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Ten ways to prevent tooth decay

Start dental education early – your kids will thank you for it later!

By Donna Fleming
prevent-tooth-decay

It’s a statistic we should be ashamed of. Around 13% of Kiwi kids aged five suffer from such bad tooth decay, it affects their ability to sleep and eat properly, and it causes such severe pain, they can’t concentrate on their school work.

In a country that has free dental care for kids up to the age of 18, that sort of thing should be unheard of. But unfortunately many parents don’t think about the health of their kids’ teeth until they get to school and start having regular check-ups, and even then, there’s often an attitude of, “They’re just first teeth – they don’t really matter.”

But it is crucial to look after your children’s teeth from the minute they come through, because decay that appears in early childhood can lead to serious infections and may cause long-term developmental problems. In severe cases, children who have rotten and painful teeth can have low body weight and growth issues. Plus having lots of cavities when you’re a child makes you more likely to have decay when you’re an adult.

Teaching your children good habits as soon as they have teeth can have long-lasting effects. Here are 10 top tips.

1. Start brushing their teeth as soon as they first appear. Use a small, soft baby brush and water. Begin using an age-appropriate toothpaste as soon as they are old enough.

2. Remember that what they eat and drink is vitally important to the health of their teeth. Limit sweet foods, especially those that stick to teeth, like chewy lollies.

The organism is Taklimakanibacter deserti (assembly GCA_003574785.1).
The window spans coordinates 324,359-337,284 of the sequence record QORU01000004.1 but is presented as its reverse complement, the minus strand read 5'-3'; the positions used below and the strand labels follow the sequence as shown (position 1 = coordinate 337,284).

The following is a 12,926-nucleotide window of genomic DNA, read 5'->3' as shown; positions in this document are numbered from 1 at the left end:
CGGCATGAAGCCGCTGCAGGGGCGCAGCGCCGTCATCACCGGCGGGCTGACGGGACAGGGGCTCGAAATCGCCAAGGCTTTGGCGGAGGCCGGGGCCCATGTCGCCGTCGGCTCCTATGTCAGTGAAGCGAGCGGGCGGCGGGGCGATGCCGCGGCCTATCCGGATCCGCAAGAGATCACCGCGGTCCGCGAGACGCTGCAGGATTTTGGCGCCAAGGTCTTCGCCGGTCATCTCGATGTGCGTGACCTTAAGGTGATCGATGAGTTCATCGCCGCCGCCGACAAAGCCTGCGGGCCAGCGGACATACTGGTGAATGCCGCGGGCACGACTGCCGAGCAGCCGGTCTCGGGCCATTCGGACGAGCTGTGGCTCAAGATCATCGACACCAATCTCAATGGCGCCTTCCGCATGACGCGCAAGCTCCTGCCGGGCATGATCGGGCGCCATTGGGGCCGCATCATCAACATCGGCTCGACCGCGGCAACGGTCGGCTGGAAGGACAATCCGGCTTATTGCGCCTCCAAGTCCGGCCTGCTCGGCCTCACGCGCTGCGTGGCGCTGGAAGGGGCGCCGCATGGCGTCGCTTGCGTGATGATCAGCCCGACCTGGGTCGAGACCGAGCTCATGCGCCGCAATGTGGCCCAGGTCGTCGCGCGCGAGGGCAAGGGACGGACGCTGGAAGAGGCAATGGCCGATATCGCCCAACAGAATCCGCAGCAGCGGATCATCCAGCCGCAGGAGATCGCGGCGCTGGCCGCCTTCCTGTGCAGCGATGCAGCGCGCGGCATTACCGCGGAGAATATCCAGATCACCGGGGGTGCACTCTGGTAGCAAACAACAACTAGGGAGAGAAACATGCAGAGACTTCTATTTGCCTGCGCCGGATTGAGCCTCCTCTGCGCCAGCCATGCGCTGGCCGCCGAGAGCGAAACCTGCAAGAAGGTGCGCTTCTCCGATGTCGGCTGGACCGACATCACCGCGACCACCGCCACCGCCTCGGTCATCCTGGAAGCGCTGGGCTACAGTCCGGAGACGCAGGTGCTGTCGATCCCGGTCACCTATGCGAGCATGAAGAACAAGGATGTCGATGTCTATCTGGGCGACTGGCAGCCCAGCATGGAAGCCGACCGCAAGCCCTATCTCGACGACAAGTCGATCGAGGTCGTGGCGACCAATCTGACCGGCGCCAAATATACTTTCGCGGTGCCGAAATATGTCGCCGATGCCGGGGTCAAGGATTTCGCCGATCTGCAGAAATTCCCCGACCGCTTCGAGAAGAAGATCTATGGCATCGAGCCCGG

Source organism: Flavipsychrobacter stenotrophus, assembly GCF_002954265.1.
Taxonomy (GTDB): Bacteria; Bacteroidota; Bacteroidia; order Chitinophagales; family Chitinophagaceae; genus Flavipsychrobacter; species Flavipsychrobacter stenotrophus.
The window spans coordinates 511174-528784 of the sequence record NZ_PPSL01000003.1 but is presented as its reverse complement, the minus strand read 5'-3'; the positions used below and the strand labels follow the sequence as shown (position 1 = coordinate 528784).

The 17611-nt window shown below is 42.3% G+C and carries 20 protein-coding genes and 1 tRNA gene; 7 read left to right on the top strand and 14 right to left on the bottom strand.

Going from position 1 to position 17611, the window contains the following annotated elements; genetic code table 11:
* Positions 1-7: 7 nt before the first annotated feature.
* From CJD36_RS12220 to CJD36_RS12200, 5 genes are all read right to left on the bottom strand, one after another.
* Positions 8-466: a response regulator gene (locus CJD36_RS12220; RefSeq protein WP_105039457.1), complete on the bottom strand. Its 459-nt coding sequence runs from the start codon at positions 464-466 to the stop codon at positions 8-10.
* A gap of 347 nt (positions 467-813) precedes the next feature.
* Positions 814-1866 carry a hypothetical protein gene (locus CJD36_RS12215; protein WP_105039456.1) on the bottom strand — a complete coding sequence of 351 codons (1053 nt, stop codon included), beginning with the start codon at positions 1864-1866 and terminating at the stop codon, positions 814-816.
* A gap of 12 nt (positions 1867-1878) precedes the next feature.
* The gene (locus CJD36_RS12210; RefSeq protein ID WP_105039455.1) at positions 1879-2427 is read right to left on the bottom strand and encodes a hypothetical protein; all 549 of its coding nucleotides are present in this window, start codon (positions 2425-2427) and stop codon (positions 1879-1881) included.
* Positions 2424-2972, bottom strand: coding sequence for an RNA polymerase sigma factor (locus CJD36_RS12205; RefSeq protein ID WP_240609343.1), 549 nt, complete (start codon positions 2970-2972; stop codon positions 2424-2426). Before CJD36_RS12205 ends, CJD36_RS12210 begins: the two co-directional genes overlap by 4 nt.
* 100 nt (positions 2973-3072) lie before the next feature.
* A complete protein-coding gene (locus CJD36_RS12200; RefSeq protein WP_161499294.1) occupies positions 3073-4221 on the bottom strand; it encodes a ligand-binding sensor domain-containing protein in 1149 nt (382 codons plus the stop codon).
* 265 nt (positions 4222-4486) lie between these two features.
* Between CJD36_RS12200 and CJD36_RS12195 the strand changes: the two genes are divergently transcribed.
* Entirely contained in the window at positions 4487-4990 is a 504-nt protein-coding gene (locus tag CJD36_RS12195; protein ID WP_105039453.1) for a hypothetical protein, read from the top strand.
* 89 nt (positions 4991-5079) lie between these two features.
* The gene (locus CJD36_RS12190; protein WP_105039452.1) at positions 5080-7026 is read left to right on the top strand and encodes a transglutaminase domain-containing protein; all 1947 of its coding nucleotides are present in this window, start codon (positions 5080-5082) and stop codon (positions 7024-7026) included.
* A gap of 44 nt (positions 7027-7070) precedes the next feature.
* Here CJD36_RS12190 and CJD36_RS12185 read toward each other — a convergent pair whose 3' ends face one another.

3. If they want snacks, give them non-sugary foods, such as vegetables (carrot and celery snacks are great) or those rich in protein, such as cheese.

4. Popcorn is a good snack (go easy on the salt and butter), but don’t let your kids crunch on unpopped corn kernels. These are so hard, it’s like eating stones and they can damage teeth. Similarly, don’t let them chew on ice cubes.

5. Fruit is also better for your kids than lollies or other sweet snacks, but take it easy on those with a high sugar content, such as bananas. Raisins and other dried fruit are also sugary and if they’ve been eating those, they should clean their teeth afterwards.

6. It’s better to let your children eat sweet treats all in one go (and then clean their teeth) than spread eating them out over several hours, as there is a longer timeframe for bacteria that causes acid to eat through tooth enamel.

7. If they can’t brush their teeth straight after eating, get them to rinse their mouth out with water – this removes the dangerous sticky coating from their teeth.

8. Children can have difficulty being dexterous enough to clean their teeth properly until they are around 10 years old.While you need to encourage them to clean their teeth themselves, it is a good idea to help them clean their teeth at least once a day, preferably before bedtime.

9. Get them flossing as soon they have two teeth that are touching.

10. If you do allow your kids to have sweet treats, the best time to serve them is straight after a meal. That’s because there is usually an increased amount of saliva in the mouth due to having just eaten, making it easier to wash away food particles stuck to teeth.

Image: Paul Suesse/bauersyndication.com.au

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